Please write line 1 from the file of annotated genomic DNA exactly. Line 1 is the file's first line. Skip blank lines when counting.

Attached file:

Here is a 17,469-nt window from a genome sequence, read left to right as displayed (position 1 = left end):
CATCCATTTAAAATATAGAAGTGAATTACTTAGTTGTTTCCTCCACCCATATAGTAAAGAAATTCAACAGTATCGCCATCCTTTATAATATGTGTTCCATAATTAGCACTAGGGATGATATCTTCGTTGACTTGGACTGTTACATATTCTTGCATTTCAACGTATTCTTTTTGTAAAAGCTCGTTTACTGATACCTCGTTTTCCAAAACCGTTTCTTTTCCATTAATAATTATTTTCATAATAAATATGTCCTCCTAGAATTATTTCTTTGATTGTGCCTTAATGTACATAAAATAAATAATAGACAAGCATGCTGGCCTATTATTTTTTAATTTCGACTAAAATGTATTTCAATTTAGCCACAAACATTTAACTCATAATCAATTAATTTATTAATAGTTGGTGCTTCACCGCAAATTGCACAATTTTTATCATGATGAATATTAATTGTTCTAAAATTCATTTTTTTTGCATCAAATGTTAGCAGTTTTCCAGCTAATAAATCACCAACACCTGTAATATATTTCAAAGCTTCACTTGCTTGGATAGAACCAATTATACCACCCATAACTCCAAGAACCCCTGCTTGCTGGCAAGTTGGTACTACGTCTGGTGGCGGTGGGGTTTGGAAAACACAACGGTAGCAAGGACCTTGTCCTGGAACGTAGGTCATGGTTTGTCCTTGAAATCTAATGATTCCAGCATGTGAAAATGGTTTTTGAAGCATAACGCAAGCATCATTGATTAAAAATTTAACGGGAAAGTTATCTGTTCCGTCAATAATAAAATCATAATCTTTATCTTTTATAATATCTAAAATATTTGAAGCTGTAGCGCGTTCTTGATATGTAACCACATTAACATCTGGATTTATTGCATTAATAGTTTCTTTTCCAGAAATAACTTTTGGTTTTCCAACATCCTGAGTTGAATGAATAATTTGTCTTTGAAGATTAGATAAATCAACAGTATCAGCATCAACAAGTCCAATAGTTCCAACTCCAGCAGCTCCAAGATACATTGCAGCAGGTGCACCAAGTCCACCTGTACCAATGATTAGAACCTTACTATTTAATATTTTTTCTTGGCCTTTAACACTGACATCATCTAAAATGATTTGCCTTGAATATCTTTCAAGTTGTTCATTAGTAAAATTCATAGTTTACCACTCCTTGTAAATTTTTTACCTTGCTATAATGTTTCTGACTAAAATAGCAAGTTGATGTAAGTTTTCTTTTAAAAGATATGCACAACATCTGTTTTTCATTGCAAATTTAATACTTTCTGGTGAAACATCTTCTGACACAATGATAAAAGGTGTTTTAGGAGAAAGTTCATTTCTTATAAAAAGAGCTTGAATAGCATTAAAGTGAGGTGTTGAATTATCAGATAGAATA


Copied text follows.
Here is a 17,469-nt window from a genome sequence, read left to right as displayed (position 1 = left end):